Councils in England fail to provide safe homes to around 1,960 households fleeing domestic abuse, Crisis found.
Domestic abuse survivors are being forced to choose between sleeping on the streets or returning to their abusers because of local authority rules, a damning report has warned.
Each year, councils in England fail to provide safe homes to around 1,960 households fleeing domestic abuse after deeming them not vulnerable enough for help, a joint investigation by Crisis and parliament’s group for ending homelessness revealed on Thursday.
This is because – under the current system – not everyone escaping domestic abuse is considered “priority need” for help finding permanent housing, they said.
“It’s beyond heart-breaking that people fleeing for their lives are being forced to choose between homelessness or returning to their abusers because the services that should have found them a safe home don’t consider them a priority,” said Labour MP Neil Coyle, who leads parliament’s group for ending homelessness.
“The current system of asking survivors to provide evidence of their vulnerability is incredibly insensitive and traumatic, and often impossible to do.”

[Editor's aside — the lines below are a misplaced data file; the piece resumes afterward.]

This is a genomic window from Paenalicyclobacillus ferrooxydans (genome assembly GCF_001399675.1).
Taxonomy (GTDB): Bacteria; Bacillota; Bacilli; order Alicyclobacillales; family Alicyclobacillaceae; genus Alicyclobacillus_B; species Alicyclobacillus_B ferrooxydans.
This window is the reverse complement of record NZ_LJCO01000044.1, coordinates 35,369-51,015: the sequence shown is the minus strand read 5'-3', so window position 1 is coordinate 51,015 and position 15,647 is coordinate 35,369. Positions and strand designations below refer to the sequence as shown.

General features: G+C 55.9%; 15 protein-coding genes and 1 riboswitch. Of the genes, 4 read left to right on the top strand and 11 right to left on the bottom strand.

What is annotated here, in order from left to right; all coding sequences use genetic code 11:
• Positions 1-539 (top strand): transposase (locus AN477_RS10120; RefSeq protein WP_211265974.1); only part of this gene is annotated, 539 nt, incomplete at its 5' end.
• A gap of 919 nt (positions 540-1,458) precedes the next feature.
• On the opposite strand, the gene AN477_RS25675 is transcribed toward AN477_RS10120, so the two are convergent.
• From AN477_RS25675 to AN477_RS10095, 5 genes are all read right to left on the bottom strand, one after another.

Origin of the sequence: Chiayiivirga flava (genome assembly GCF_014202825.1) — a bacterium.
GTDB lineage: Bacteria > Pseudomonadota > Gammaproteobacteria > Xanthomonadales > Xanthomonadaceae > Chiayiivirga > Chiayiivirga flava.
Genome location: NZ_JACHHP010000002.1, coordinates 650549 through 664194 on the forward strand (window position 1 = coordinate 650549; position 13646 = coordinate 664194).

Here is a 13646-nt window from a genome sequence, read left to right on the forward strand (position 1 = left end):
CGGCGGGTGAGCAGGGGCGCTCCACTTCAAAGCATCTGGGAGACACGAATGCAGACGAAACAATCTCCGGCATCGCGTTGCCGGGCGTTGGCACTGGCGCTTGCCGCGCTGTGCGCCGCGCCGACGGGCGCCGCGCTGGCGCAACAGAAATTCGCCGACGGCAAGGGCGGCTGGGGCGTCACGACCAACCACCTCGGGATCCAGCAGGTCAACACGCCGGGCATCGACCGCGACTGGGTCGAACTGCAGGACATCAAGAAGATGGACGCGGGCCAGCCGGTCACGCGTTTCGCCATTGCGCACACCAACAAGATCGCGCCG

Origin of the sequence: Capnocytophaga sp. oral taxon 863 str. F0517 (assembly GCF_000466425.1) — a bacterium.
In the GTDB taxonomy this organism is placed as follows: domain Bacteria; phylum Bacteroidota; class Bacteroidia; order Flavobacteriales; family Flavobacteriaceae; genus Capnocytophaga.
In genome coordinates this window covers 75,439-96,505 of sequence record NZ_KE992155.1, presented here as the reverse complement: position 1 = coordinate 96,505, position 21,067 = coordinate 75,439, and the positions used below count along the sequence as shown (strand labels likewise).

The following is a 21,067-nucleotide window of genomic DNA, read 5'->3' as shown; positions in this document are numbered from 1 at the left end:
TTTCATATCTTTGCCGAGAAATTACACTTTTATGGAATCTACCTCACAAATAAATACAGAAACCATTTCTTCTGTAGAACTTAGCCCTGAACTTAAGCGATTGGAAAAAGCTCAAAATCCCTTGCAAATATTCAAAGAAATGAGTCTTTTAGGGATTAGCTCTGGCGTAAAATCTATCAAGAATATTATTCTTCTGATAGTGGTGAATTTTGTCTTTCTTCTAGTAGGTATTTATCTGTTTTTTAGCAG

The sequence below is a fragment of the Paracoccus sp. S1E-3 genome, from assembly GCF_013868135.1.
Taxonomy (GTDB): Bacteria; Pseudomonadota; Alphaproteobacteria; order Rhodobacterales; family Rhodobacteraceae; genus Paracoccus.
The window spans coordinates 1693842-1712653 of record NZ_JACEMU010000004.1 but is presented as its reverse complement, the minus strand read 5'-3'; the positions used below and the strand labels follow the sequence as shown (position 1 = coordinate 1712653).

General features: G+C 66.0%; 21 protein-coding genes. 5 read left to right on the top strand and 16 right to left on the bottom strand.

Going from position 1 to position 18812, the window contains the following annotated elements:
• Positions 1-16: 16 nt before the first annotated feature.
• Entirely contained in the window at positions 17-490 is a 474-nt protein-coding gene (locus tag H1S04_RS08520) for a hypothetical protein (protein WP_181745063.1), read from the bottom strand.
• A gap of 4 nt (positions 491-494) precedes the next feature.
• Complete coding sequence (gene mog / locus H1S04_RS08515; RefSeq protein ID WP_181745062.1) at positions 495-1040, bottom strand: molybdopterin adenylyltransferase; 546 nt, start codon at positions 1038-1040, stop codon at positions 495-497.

MPs have heard “horrifying stories” of victims being asked to return home to gather evidence of their abuse, Coyle added.
One in five of Crisis’ female members have been made homeless by domestic abuse.
Earlier this month, Theresa May announced plans to ensure all abuse survivors have access to support in emergency refuges – but campaigners are calling for the Domestic Abuse Bill to be extended to guarantee victims a more permanent home.
Rebecca Pritchard, director of services at Crisis, said: “It’s simply not good enough that survivors are being forced to sleep rough or are ending up stuck in temporary accommodation unable to move on with their lives because they’re being refused help to find a safe settled home.”
The report comes on the same day the Local Government and Social Care Ombudsman called on Oadby and Wigston Borough Council to pay a domestic abuse victim £500 in compensation after it refused to accept a homelessness application from her and her children.
A government spokesperson said: “We recently announced that for the first time ever, councils will be legally required to provide vital support in secure accommodation for survivors of domestic abuse and their children, and Communities Secretary James Brokenshire pledged over £90 million for this.
“This will end the variation in support and ensure that all families are able to recover and overcome their experiences.”
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